Another example from last season is Anthony Tolliver. Tolliver saw some big minutes when Greg Monroe was forced to miss a handful of games for Detroit. Many players simply plugged Tolliver in as he was cheap and would likely see upwards of 30 minutes. This was true, but the idea that he would be anywhere near as productive as Greg Monroe was ill-founded. As a stretch four, Tolliver hung out around the perimeter on offense, content to watch Reggie Jackson shoulder much of the offensive load to make up for Monroe’s absence. He had almost no chance at a high ceiling, and even if he “reached value”, the likely result of rostering him was overpaying for a player that didn’t reach their value threshold. That’s not a recipe for success in GPPs.

Coaches

demar derozan

Dwane Casey was, without a doubt, one of the most infuriating coaches last season. With Gregg Popovich, you know exactly what to expect. Casey, however, was a total wild card. Some players, like Jonas Valanciunas, would start and play 20 minutes. Others, like Lou Williams, could see 30 or more off the bench. There was no predictable rhyme or reason to what he did, and he made using any of his players not named Kyle Lowry and DeMar DeRozan completely unusable in cash games.

However, these players made for great GPP targets. Valanciunas did have some big games, and he was almost always very low owned when these happened. Players didn’t want to play guessing games with the Raptors, and were likely tired of getting burned by them, so the easiest choice was to avoid the situation altogether. You can capitalize on that sentiment and take some chances, understanding that it may not work out, but when it does, you stand to profit.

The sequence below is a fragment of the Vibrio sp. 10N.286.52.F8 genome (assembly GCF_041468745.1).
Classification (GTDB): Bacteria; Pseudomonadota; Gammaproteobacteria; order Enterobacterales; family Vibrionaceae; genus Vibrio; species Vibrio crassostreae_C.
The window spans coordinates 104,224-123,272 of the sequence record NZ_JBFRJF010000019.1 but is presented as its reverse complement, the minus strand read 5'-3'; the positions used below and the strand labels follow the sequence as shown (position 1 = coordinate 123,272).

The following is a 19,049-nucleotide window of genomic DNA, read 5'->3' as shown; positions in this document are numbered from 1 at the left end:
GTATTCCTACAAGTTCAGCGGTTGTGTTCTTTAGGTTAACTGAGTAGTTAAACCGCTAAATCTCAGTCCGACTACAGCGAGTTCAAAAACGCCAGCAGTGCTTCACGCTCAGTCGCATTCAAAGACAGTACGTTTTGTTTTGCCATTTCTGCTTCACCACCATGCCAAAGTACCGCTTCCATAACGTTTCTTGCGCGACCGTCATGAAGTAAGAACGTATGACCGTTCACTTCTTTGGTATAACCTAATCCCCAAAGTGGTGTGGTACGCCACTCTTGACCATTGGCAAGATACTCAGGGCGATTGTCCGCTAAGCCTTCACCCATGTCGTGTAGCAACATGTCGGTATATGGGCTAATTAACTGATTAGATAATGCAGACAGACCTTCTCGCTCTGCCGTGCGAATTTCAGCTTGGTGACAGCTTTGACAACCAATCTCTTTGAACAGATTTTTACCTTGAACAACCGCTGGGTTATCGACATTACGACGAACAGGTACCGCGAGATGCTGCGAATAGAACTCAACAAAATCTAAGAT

Value

I touched on this briefly when I discussed Anthony Tolliver replacing Greg Monroe in the starting lineup. Value can be a misplaced idea, especially when building GPP lineups. The spot starters are always going to be high owned, even in GPPs. While they are unlikely to sink your cash game lineups, they can certainly hurt you in GPPs. Any player that is high owned is unlikely to make a difference in a GPP, but if that high owned player underperforms, your lineup likely has no chance for a big payday.